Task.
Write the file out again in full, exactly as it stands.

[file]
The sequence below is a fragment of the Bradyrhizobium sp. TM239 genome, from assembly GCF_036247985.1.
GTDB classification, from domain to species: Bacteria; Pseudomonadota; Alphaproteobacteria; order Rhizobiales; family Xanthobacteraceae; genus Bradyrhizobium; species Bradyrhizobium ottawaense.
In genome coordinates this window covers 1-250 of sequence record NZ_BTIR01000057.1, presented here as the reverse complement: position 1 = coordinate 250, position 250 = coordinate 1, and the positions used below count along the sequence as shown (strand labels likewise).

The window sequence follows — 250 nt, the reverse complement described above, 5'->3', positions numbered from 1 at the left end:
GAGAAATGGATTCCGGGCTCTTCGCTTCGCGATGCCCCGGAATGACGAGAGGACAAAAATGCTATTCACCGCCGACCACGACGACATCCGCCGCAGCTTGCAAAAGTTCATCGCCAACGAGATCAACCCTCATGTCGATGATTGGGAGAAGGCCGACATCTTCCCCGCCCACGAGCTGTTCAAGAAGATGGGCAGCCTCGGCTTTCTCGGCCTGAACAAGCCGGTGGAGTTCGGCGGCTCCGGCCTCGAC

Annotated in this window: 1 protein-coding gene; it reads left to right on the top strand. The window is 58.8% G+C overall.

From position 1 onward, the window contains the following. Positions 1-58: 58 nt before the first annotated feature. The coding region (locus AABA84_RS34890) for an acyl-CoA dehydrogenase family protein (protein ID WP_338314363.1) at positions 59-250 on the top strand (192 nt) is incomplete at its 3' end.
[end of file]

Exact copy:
The sequence below is a fragment of the Bradyrhizobium sp. TM239 genome, from assembly GCF_036247985.1.
GTDB classification, from domain to species: Bacteria; Pseudomonadota; Alphaproteobacteria; order Rhizobiales; family Xanthobacteraceae; genus Bradyrhizobium; species Bradyrhizobium ottawaense.
In genome coordinates this window covers 1-250 of sequence record NZ_BTIR01000057.1, presented here as the reverse complement: position 1 = coordinate 250, position 250 = coordinate 1, and the positions used below count along the sequence as shown (strand labels likewise).

The window sequence follows — 250 nt, the reverse complement described above, 5'->3', positions numbered from 1 at the left end:
GAGAAATGGATTCCGGGCTCTTCGCTTCGCGATGCCCCGGAATGACGAGAGGACAAAAATGCTATTCACCGCCGACCACGACGACATCCGCCGCAGCTTGCAAAAGTTCATCGCCAACGAGATCAACCCTCATGTCGATGATTGGGAGAAGGCCGACATCTTCCCCGCCCACGAGCTGTTCAAGAAGATGGGCAGCCTCGGCTTTCTCGGCCTGAACAAGCCGGTGGAGTTCGGCGGCTCCGGCCTCGAC

Annotated in this window: 1 protein-coding gene; it reads left to right on the top strand. The window is 58.8% G+C overall.

From position 1 onward, the window contains the following. Positions 1-58: 58 nt before the first annotated feature. The coding region (locus AABA84_RS34890) for an acyl-CoA dehydrogenase family protein (protein ID WP_338314363.1) at positions 59-250 on the top strand (192 nt) is incomplete at its 3' end.